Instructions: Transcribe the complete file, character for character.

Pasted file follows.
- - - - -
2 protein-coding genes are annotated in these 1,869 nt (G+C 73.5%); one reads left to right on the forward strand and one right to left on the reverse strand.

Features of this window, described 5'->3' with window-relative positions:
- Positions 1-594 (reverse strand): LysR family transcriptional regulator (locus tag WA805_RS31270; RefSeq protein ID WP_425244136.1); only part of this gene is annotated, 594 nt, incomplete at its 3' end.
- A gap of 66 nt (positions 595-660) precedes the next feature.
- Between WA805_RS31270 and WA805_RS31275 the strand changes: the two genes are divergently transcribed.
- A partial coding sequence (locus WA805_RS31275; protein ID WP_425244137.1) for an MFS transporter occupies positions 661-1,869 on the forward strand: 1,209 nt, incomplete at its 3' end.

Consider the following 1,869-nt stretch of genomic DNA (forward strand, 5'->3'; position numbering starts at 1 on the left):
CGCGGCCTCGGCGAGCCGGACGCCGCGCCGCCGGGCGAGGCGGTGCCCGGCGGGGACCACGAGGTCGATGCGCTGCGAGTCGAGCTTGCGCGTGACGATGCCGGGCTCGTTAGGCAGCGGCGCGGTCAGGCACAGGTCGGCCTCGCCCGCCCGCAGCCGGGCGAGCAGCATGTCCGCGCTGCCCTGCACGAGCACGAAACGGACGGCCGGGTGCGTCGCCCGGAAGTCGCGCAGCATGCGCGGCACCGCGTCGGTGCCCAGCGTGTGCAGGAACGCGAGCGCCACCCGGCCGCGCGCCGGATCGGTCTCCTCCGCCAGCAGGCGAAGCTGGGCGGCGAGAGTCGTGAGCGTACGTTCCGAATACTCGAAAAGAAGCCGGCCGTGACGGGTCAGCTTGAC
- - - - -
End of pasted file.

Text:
2 protein-coding genes are annotated in these 1,869 nt (G+C 73.5%); one reads left to right on the forward strand and one right to left on the reverse strand.

Features of this window, described 5'->3' with window-relative positions:
- Positions 1-594 (reverse strand): LysR family transcriptional regulator (locus tag WA805_RS31270; RefSeq protein ID WP_425244136.1); only part of this gene is annotated, 594 nt, incomplete at its 3' end.
- A gap of 66 nt (positions 595-660) precedes the next feature.
- Between WA805_RS31270 and WA805_RS31275 the strand changes: the two genes are divergently transcribed.
- A partial coding sequence (locus WA805_RS31275; protein ID WP_425244137.1) for an MFS transporter occupies positions 661-1,869 on the forward strand: 1,209 nt, incomplete at its 3' end.

Consider the following 1,869-nt stretch of genomic DNA (forward strand, 5'->3'; position numbering starts at 1 on the left):
CGCGGCCTCGGCGAGCCGGACGCCGCGCCGCCGGGCGAGGCGGTGCCCGGCGGGGACCACGAGGTCGATGCGCTGCGAGTCGAGCTTGCGCGTGACGATGCCGGGCTCGTTAGGCAGCGGCGCGGTCAGGCACAGGTCGGCCTCGCCCGCCCGCAGCCGGGCGAGCAGCATGTCCGCGCTGCCCTGCACGAGCACGAAACGGACGGCCGGGTGCGTCGCCCGGAAGTCGCGCAGCATGCGCGGCACCGCGTCGGTGCCCAGCGTGTGCAGGAACGCGAGCGCCACCCGGCCGCGCGCCGGATCGGTCTCCTCCGCCAGCAGGCGAAGCTGGGCGGCGAGAGTCGTGAGCGTACGTTCCGAATACTCGAAAAGAAGCCGGCCGTGACGGGTCAGCTTGAC